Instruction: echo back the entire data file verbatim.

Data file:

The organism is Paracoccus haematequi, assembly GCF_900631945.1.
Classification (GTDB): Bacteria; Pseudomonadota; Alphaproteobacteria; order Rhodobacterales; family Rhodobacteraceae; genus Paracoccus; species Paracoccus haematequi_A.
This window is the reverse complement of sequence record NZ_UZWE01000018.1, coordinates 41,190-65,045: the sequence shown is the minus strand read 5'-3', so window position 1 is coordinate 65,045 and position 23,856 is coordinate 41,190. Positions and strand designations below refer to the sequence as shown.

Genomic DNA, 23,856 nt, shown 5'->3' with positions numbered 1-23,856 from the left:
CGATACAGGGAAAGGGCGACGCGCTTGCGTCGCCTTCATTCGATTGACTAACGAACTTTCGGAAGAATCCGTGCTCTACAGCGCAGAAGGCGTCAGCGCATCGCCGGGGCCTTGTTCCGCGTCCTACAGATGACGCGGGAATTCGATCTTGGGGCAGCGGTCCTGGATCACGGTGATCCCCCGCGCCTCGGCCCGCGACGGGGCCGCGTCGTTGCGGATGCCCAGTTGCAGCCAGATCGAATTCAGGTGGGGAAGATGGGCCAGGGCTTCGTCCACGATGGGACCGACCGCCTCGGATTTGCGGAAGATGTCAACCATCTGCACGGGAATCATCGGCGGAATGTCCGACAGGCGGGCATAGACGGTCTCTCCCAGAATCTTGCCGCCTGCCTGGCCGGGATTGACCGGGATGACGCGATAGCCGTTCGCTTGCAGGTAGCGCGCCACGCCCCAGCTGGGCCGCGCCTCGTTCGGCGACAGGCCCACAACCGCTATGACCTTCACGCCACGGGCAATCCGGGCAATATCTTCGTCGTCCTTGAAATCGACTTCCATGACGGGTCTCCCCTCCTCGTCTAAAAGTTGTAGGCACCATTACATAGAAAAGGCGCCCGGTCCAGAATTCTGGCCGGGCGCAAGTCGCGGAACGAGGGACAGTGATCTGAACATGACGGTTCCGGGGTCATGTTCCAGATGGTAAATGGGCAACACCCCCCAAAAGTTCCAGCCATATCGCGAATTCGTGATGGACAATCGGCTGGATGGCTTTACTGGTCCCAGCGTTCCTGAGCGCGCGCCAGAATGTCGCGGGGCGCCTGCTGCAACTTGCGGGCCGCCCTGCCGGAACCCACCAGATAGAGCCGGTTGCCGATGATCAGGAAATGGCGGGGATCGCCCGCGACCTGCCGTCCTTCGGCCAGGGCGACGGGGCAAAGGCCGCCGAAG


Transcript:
The organism is Paracoccus haematequi, assembly GCF_900631945.1.
Classification (GTDB): Bacteria; Pseudomonadota; Alphaproteobacteria; order Rhodobacterales; family Rhodobacteraceae; genus Paracoccus; species Paracoccus haematequi_A.
This window is the reverse complement of sequence record NZ_UZWE01000018.1, coordinates 41,190-65,045: the sequence shown is the minus strand read 5'-3', so window position 1 is coordinate 65,045 and position 23,856 is coordinate 41,190. Positions and strand designations below refer to the sequence as shown.

Genomic DNA, 23,856 nt, shown 5'->3' with positions numbered 1-23,856 from the left:
CGATACAGGGAAAGGGCGACGCGCTTGCGTCGCCTTCATTCGATTGACTAACGAACTTTCGGAAGAATCCGTGCTCTACAGCGCAGAAGGCGTCAGCGCATCGCCGGGGCCTTGTTCCGCGTCCTACAGATGACGCGGGAATTCGATCTTGGGGCAGCGGTCCTGGATCACGGTGATCCCCCGCGCCTCGGCCCGCGACGGGGCCGCGTCGTTGCGGATGCCCAGTTGCAGCCAGATCGAATTCAGGTGGGGAAGATGGGCCAGGGCTTCGTCCACGATGGGACCGACCGCCTCGGATTTGCGGAAGATGTCAACCATCTGCACGGGAATCATCGGCGGAATGTCCGACAGGCGGGCATAGACGGTCTCTCCCAGAATCTTGCCGCCTGCCTGGCCGGGATTGACCGGGATGACGCGATAGCCGTTCGCTTGCAGGTAGCGCGCCACGCCCCAGCTGGGCCGCGCCTCGTTCGGCGACAGGCCCACAACCGCTATGACCTTCACGCCACGGGCAATCCGGGCAATATCTTCGTCGTCCTTGAAATCGACTTCCATGACGGGTCTCCCCTCCTCGTCTAAAAGTTGTAGGCACCATTACATAGAAAAGGCGCCCGGTCCAGAATTCTGGCCGGGCGCAAGTCGCGGAACGAGGGACAGTGATCTGAACATGACGGTTCCGGGGTCATGTTCCAGATGGTAAATGGGCAACACCCCCCAAAAGTTCCAGCCATATCGCGAATTCGTGATGGACAATCGGCTGGATGGCTTTACTGGTCCCAGCGTTCCTGAGCGCGCGCCAGAATGTCGCGGGGCGCCTGCTGCAACTTGCGGGCCGCCCTGCCGGAACCCACCAGATAGAGCCGGTTGCCGATGATCAGGAAATGGCGGGGATCGCCCGCGACCTGCCGTCCTTCGGCCAGGGCGACGGGGCAAAGGCCGCCGAAG